Europe and China are top car parts suppliers.
European and Chinese companies dominate a list of more than 350 automotive suppliers likely to emerge as winners in the global consolidation of the sector, a report claims.
They scored highest on a "global buyer scale" (those likely to acquire competitors hit by the recession) drawn up by PRTM, an international management consulting firm.
North American supply chain companies, in contrast, not only do not make it on to the list but many are are headed for bankruptcy, PRTM said.
Guangzhou Automotive Components, a division of the highly profitable, 51 per cent state-owned automobile manufacturer Guangzhou Automobile Industry Group, in China, and Weichai Power Co, a state-owned diesel-engine manufacturer in Weifang, China, appear on PRTM's global ten list.
Guangzhou already has been active in buying automotive assemblers and suppliers and is also a joint-venture partner of Toyota and Honda in China.
Suppliers to Weichai Power and Toyota Keiretsu (meaning a network of mutually supportive companies) such as Denso, Toyota Boshoku Aisin Seiki are also on the top ten buyer list, along with large, global European suppliers like ZF Friedrichshafen, SKF Group and BASF.
However, Dietmar Ostermann, global lead director for PRTM's automotive industry practice and author of the report, says: "Despite the fact that Toyota Keiretsu suppliers show very well as potential buyers in our study and have the financial strength and capability to be a consolidator, we don't expect them to be very busy with M& A activities. It is counter-cultural to Toyota, and I expect they will continue to grow organically or engage in joint ventures."
Only one US supplier, PPG Industries, a diversified Pittsburgh glass and paint manufacturer, appears in the top ten.
PRTM predicts that several of the remaining 31 largest global North American suppliers are most likely headed for bankruptcy or buy-out.
So far this year, Lear, Metaldyne and Visteon, among others, filed for Chapter 11 bankruptcy protection. Other prominent US auto suppliers, such as American Axle & Manufacturing Holdings, a leading a customer of General Motors, could follow suit, predicts PRTM.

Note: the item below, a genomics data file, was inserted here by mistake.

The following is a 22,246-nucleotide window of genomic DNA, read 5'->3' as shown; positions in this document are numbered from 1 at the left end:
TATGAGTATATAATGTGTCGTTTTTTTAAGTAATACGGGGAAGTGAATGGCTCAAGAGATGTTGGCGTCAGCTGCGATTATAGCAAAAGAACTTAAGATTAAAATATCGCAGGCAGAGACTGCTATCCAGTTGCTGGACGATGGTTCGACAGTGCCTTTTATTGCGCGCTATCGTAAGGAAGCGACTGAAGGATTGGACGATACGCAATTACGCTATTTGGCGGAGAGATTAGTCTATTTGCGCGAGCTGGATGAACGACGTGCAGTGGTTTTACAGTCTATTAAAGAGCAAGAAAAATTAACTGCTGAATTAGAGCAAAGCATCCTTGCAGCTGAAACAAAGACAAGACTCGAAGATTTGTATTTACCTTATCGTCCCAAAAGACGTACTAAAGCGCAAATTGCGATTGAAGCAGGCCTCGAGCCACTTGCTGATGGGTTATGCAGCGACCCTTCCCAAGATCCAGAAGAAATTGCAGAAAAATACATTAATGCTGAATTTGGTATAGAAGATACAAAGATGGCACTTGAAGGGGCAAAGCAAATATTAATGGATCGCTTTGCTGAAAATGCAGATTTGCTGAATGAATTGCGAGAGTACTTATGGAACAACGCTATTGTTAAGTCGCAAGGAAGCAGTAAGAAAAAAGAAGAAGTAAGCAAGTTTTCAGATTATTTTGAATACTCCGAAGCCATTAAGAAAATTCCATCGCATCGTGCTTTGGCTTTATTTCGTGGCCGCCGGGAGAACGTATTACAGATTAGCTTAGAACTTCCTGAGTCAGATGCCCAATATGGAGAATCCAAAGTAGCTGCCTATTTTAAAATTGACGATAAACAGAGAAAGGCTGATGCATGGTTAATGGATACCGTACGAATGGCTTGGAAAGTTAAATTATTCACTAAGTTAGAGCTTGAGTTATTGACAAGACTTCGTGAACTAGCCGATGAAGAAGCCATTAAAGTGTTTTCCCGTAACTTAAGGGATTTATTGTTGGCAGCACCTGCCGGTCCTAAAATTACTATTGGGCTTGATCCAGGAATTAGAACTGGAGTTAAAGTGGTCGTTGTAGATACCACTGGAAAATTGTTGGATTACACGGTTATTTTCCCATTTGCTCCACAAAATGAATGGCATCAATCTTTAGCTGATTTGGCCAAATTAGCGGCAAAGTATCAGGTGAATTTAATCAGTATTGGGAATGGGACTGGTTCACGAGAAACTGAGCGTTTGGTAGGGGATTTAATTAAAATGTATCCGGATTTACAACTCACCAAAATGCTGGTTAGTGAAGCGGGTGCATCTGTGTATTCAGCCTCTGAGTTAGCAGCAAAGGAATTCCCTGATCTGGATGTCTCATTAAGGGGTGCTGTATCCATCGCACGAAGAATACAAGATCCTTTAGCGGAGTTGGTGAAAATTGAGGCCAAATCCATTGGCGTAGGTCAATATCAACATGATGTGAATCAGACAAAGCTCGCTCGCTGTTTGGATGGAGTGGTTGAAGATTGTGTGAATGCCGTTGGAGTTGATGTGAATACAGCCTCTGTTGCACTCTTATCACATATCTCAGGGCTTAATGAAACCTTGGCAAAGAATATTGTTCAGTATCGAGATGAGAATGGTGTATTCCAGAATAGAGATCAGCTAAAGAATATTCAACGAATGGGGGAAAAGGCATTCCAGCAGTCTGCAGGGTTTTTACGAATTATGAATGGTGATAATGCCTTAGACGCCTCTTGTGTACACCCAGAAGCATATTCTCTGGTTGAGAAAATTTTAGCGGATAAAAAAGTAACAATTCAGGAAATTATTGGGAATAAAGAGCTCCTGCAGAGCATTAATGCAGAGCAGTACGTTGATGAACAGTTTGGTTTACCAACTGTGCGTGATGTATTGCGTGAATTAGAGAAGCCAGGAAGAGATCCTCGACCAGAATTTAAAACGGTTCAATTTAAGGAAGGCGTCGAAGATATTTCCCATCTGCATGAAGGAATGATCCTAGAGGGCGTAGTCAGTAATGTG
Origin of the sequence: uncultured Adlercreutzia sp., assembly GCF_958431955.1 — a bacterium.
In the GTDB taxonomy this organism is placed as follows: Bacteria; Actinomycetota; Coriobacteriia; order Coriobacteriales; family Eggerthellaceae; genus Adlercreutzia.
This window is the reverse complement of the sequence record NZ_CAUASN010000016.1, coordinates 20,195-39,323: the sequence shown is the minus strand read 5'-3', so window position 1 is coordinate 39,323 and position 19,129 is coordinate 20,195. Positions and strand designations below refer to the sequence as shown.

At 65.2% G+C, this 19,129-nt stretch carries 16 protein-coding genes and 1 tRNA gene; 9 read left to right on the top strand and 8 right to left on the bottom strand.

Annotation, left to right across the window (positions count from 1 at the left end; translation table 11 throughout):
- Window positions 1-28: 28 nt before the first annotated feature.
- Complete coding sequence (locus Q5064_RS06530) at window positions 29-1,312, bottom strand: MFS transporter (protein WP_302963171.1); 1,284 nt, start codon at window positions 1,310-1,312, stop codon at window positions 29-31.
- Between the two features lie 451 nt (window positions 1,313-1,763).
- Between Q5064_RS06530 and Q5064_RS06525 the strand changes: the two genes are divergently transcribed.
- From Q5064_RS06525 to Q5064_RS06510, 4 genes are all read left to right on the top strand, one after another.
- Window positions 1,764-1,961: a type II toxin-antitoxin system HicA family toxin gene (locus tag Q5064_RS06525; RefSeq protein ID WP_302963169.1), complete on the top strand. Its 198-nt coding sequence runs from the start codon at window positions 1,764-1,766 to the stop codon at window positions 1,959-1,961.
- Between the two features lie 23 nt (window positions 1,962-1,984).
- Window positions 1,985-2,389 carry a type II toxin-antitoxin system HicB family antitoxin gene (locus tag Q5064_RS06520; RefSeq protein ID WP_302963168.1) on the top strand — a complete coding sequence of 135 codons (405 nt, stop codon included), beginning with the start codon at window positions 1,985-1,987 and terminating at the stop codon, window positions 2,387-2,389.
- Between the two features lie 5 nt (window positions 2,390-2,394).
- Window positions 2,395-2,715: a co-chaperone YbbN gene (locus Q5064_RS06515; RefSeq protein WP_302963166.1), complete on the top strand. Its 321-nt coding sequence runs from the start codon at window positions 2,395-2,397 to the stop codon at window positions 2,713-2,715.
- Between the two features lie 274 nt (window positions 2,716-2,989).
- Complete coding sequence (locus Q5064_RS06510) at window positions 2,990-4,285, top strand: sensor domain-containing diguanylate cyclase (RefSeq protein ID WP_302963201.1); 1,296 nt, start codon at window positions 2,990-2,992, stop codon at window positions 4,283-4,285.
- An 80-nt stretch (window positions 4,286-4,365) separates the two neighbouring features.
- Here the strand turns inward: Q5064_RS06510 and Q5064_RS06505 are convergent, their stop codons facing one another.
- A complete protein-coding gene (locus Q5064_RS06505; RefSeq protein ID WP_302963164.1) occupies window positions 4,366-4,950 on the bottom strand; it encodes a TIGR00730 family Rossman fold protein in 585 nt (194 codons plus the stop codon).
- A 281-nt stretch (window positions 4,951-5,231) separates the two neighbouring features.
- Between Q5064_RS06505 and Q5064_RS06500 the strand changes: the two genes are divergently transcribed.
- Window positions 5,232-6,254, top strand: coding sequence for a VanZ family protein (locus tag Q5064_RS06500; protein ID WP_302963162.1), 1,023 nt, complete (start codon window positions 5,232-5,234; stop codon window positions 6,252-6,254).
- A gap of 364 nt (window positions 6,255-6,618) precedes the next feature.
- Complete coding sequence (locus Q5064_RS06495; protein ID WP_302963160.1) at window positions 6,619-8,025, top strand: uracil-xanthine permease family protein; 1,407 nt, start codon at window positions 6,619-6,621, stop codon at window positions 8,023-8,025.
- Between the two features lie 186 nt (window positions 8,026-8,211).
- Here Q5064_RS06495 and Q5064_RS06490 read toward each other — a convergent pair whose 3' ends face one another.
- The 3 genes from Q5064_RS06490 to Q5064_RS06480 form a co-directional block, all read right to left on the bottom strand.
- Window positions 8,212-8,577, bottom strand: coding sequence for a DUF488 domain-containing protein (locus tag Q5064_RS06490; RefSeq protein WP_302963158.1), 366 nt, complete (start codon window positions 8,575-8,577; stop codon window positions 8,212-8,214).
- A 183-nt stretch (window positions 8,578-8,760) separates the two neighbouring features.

In North America, the risk of failure is higher for the 31 largest global 100 suppliers than the next largest 30 suppliers.
"This is, in part, because the large, global North American suppliers have been under more intense scrutiny from auto manufacturers, and several of them are tied to Chrysler and General Motors," said Mr Ostermann.
The intensity of bankruptcies and consolidation is anticipated to be strongest among chassis (brakes, steering, axles, suspensions, and so on.) and electrical/electronics (wire harnesses, switches, door systems, etc.) suppliers.
Chassis systems are usually capital investment-intensive and so more affected by volume declines, while elec-tronisystems represent the future of the vehicle industry and many suppliers are trying to add electronic capabilities to their systems.
When PRTM studied the accelerating pace of the most recent 122 supplier bankruptcies it found that a significant number were chassis system suppliers, such as Metaldyne, Hayes Lemmerz International, Contech and J L French.
"Pair that with the relatively unconsolidated supply base with over 120 chassis suppliers of relevant size globally and the fact that this segment has the largest number of strong potential buyers and weak potential bankruptcy candidates, and it tells you that the M& A pressure will be highest in chassis systems," said Mr Ostermann.
The study covered 357 global suppliers from North America, Europe, South America, China, India, Japan and South Korea and was conducted by a global PRTM team between February and July 2009.
It evaluates more than 20 financial and qualitative criteria, such as cash flow and ownership structure.
DETAILS: For further information contact Danielle Bernier at dbernier@prtm
|Printer friendly Cite/link Email Feedback|
|Publication:||The Birmingham Post (England)|
|Date:||Aug 24, 2009|
|Previous Article:||RBH ready to pull out all the Stops.|
|Next Article:||Freight firms concerned by lack of young blood.|